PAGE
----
The meaning of many holidays can be elusive. On Memorial Day, are we contemplating our fallen heroes, or grilling burgers? How many shopping days ‘til Christmas? Labor Day? Isn’t that the last weekend at the beach?
The Fourth of July has just passed. Hopefully, we paused at least for a few moments to meditate on what happened in Philadelphia in 1776.
I’ve seen the actual Declaration twice in my life. The first time was when my mom took me to D.C. as a young child. Later, I took the kids to the National Archives, where we waited in a long line to be rewarded with a few second gaze at the very faded ink that was sequestered behind thick glass.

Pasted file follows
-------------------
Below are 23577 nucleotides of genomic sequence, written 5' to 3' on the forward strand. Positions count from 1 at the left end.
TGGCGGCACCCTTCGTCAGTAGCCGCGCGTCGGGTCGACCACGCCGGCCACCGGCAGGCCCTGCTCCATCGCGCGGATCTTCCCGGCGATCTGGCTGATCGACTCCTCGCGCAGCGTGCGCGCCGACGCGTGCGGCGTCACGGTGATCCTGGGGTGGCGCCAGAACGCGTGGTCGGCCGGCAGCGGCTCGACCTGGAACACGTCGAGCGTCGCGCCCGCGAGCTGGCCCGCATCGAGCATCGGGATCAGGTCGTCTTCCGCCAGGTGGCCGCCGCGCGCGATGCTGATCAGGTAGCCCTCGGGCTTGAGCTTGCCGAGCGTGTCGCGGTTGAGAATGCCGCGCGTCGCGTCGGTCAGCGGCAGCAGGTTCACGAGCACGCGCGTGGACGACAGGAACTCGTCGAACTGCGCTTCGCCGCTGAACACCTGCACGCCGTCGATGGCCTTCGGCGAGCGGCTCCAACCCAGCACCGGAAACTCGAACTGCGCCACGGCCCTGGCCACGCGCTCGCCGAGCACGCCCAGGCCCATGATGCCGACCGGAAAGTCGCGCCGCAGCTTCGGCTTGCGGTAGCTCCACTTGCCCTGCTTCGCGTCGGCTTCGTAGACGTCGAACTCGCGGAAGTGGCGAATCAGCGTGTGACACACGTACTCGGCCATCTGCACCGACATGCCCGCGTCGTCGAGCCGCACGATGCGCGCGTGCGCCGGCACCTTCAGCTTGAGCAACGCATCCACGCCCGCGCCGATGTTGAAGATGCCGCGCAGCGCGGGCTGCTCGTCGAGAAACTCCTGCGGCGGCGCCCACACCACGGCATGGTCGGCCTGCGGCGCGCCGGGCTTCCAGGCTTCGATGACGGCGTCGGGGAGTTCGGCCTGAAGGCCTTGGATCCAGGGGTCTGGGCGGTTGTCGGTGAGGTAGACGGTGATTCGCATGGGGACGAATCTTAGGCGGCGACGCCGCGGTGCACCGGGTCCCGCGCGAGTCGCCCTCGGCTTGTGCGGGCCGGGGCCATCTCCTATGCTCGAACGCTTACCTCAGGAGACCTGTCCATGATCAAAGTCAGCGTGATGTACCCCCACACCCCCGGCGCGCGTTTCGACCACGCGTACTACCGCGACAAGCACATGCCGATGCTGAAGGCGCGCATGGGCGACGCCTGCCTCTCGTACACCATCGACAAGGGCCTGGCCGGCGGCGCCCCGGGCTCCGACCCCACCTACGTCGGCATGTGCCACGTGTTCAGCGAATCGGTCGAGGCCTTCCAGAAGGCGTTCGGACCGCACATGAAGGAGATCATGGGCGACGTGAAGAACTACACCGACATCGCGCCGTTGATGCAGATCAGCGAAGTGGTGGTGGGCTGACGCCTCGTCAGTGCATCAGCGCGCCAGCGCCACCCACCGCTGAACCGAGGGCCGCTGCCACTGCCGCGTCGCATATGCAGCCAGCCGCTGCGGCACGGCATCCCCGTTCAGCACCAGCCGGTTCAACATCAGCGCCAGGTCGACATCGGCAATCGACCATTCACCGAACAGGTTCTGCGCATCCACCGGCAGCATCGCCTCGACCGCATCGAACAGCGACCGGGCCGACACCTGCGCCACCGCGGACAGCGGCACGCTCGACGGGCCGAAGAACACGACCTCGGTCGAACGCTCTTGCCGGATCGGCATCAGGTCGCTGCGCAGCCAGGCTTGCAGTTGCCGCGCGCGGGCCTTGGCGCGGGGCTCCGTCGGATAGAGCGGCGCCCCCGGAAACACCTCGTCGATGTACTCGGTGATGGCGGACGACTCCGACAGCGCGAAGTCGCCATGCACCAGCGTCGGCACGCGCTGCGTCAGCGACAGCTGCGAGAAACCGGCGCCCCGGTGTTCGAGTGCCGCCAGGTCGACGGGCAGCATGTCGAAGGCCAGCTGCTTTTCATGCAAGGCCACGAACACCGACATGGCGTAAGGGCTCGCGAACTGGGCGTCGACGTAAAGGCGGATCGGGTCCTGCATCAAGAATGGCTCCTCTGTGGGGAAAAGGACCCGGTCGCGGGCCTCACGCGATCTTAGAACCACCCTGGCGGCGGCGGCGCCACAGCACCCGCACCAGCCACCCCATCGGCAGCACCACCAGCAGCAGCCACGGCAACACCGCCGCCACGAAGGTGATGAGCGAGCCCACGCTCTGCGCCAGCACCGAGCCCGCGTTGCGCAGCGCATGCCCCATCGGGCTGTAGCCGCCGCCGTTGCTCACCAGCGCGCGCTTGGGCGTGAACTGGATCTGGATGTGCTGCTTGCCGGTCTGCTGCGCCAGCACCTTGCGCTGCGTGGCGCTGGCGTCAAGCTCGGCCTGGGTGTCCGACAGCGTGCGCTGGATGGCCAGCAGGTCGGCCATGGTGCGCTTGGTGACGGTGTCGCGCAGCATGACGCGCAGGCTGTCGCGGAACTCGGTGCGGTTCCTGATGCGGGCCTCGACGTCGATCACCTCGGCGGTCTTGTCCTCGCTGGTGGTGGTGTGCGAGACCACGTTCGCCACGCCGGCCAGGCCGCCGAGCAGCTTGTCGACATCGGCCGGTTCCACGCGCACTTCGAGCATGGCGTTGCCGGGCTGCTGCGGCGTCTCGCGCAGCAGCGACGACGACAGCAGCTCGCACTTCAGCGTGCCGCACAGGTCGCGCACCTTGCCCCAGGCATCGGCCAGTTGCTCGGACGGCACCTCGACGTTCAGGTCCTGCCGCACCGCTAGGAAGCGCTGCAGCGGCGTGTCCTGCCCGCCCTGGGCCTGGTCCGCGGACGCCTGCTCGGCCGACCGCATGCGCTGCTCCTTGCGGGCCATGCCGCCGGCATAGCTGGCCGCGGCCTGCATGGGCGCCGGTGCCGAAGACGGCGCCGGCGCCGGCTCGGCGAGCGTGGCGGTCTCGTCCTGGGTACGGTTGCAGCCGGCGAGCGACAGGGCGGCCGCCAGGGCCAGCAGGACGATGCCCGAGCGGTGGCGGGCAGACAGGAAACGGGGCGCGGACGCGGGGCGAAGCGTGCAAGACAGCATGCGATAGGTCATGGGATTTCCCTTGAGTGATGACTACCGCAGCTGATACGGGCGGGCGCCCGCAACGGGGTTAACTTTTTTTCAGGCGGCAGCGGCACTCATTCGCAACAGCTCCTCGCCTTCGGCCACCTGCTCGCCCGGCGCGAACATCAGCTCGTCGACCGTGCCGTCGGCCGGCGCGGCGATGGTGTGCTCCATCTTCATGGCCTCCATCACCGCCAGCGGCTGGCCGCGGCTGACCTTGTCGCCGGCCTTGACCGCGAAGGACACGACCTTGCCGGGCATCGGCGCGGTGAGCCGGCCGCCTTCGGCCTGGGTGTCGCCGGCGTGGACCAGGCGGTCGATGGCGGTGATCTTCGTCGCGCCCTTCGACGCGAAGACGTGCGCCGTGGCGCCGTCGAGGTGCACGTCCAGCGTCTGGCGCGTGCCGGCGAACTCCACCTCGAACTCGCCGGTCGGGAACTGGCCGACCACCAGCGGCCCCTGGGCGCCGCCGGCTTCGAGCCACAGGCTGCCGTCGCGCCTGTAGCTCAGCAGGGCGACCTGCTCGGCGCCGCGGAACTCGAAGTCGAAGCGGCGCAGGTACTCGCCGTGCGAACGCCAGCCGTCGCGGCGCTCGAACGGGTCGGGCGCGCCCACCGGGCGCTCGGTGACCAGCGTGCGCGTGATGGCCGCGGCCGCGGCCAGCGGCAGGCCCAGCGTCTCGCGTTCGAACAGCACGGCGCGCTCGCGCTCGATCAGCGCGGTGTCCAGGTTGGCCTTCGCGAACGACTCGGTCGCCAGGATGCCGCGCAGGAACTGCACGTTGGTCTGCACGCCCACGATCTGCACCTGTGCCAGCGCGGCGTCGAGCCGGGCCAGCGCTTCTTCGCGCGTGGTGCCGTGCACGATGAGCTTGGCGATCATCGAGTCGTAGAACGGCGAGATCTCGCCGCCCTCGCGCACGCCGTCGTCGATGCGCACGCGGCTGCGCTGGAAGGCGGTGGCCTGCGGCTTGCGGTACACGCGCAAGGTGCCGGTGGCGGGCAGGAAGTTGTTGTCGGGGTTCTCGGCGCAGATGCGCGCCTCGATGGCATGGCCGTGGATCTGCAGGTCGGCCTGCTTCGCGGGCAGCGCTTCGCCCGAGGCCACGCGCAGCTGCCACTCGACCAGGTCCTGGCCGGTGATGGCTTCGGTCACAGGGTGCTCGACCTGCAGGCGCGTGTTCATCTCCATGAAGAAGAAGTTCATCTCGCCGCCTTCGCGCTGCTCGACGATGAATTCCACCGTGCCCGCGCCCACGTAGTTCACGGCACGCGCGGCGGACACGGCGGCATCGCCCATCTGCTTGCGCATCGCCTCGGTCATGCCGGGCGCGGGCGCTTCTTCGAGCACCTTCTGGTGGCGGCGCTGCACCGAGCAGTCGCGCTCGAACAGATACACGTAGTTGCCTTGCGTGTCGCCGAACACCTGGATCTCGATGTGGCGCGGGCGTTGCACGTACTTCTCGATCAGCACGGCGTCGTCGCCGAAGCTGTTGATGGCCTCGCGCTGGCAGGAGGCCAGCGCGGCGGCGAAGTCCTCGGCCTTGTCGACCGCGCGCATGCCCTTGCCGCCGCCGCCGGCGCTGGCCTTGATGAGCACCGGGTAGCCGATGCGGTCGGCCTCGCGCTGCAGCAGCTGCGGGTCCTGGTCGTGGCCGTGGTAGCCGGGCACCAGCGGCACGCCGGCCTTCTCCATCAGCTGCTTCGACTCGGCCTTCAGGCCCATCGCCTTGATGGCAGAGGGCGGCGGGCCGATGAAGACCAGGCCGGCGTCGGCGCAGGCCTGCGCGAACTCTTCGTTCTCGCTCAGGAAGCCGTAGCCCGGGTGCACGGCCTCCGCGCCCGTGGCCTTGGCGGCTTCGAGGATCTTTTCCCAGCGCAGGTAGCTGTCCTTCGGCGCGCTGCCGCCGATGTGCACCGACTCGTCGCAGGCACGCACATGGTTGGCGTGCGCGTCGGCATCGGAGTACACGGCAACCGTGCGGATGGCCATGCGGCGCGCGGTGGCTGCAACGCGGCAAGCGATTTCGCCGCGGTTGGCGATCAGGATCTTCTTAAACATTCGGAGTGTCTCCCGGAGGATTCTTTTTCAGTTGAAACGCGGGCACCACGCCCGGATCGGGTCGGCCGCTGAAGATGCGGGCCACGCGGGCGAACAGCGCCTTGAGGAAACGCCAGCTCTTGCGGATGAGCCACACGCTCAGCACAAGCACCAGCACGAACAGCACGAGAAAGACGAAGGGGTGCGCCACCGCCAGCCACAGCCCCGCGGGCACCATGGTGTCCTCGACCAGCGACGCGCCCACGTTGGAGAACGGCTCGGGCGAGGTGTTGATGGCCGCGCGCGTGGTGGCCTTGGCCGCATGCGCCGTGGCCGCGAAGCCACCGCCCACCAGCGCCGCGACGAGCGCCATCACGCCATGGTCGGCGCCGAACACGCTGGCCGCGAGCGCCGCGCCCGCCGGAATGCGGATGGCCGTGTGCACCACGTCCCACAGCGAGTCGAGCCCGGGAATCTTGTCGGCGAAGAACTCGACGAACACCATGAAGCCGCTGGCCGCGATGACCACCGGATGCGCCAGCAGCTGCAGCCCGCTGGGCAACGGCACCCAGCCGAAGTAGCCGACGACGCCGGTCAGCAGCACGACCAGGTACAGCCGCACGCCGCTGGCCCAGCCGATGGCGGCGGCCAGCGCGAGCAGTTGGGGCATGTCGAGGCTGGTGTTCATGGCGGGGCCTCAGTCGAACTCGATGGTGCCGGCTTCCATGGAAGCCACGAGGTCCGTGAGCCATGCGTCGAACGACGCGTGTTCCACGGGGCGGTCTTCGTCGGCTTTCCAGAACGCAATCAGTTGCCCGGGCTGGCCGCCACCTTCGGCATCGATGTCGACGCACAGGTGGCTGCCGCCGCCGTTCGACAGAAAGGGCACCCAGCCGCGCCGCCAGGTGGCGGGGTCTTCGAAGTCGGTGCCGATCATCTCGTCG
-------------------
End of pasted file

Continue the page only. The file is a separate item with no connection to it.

History is such a thrill. It’s a dynamic discipline that breathes. This past week, a scholar from Princeton, New Jersey claims that a punctuation mark – a period – does not appear on the original parchment, but was included in the official transcript of the Declaration authorized by the National Archives. The omission of the period casts a different slant on the sentence that begins with the iconic phrase, We hold these truths to be self-evident.
Fifty-six men signed the document. Here are their concluding words to King George III.
And for the support of this Declaration, with a firm reliance on the protection of divine Providence, we mutually pledge to each other our Lives, Our Fortunes and our sacred Honor.
We owe a debt that can never be repaid.